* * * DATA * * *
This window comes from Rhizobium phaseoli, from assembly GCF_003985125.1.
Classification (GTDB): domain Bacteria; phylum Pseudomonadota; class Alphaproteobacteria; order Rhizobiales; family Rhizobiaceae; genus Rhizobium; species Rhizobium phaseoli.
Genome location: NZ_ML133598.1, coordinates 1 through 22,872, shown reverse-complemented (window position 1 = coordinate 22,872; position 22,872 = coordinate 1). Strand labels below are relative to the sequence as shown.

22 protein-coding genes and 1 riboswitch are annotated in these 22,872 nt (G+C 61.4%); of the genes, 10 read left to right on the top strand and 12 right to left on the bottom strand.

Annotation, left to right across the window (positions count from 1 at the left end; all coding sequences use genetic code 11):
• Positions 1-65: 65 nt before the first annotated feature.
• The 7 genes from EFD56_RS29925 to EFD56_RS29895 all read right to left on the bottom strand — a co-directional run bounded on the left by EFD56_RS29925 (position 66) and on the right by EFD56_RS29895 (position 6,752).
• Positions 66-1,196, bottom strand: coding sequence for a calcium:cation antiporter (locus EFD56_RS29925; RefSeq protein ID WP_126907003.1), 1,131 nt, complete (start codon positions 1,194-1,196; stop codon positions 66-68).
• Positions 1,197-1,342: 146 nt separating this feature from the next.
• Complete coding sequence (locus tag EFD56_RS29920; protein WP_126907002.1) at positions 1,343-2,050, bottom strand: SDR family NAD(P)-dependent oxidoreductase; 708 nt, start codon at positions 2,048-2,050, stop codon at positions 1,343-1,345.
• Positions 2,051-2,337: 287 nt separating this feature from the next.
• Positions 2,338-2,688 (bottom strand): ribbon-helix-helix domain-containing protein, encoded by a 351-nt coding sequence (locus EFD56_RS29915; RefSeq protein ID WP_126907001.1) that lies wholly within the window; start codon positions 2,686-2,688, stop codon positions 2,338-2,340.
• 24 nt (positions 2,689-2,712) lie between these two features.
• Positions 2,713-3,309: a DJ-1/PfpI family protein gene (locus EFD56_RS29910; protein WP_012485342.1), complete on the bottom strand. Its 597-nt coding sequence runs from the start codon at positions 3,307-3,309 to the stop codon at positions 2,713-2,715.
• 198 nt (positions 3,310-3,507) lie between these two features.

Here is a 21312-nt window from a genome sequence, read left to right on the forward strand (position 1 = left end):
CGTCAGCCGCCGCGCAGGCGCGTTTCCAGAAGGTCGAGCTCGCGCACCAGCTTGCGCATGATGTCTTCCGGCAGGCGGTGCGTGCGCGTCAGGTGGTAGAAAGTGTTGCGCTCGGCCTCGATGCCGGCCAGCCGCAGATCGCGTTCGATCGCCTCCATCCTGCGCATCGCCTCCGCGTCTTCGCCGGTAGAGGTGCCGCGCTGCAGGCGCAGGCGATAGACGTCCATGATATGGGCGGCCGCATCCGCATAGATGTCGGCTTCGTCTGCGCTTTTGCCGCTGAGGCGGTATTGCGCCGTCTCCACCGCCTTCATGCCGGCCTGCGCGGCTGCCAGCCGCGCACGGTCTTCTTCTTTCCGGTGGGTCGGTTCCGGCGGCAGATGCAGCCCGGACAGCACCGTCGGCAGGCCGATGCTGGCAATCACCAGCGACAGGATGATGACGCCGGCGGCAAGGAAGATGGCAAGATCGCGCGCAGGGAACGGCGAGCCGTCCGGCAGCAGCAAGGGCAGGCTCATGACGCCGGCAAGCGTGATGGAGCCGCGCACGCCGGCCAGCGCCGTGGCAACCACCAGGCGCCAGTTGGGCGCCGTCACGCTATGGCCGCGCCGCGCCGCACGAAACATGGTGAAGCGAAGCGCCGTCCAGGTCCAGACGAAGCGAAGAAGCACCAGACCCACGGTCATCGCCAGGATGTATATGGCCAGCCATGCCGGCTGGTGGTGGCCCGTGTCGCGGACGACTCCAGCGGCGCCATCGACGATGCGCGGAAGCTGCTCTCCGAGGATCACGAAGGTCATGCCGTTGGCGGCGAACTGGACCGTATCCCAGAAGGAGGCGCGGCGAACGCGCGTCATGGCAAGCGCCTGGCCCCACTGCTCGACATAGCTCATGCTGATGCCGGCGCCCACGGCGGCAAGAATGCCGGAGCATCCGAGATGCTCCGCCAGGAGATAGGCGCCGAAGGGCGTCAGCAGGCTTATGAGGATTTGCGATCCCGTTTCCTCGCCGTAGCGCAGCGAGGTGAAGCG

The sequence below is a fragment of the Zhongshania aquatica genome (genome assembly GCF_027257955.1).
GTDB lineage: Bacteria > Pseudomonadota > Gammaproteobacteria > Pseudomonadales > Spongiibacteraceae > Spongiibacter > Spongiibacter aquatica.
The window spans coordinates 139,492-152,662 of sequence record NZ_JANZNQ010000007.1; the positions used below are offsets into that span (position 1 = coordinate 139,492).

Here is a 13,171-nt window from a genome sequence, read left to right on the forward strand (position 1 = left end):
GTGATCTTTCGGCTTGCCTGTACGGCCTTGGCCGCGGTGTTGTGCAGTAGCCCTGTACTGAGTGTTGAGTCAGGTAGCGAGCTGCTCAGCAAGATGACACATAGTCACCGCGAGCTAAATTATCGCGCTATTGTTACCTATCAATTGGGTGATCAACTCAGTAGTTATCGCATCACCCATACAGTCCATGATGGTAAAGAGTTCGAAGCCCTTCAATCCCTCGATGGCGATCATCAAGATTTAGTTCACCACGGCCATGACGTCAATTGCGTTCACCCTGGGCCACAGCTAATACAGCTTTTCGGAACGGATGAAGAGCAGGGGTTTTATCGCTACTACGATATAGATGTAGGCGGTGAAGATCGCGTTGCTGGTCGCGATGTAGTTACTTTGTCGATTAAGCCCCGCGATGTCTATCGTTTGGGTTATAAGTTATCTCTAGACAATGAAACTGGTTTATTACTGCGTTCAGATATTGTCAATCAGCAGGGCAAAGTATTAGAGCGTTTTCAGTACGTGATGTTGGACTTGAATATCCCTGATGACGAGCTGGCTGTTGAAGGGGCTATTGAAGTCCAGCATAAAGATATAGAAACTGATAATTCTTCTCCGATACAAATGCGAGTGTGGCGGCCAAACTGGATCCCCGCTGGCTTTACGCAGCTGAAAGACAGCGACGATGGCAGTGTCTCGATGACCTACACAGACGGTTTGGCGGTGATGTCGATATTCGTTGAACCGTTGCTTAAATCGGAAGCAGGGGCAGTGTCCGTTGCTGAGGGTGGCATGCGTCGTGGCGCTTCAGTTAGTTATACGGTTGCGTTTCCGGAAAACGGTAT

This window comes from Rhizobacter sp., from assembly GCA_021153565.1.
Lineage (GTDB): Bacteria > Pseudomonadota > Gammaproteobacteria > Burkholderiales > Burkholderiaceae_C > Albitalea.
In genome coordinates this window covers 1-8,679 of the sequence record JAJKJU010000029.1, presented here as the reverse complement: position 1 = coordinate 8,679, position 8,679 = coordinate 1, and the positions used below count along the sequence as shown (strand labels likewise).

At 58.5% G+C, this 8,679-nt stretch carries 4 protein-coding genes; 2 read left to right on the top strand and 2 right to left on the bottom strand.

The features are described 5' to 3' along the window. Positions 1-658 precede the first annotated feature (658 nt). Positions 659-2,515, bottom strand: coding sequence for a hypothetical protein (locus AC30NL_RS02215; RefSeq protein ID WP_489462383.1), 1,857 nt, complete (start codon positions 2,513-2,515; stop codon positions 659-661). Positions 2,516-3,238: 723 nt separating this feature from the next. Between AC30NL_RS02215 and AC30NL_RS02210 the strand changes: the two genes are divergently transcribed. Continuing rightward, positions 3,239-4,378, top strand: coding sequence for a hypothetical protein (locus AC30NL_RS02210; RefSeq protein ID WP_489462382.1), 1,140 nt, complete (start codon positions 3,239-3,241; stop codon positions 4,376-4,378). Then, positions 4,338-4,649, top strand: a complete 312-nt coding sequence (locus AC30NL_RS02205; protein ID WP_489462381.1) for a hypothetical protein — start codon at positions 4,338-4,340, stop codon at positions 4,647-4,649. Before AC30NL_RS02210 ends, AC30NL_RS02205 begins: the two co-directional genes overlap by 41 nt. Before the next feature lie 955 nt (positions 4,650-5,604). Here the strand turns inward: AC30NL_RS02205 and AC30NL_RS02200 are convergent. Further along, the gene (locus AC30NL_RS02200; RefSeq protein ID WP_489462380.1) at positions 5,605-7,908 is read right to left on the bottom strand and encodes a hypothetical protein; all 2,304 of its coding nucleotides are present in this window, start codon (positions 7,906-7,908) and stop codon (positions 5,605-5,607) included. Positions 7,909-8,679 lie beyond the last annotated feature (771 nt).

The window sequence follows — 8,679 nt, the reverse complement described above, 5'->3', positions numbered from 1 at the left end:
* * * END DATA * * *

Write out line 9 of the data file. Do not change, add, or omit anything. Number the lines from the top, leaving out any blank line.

• Positions 1,197-1,342: 146 nt separating this feature from the next.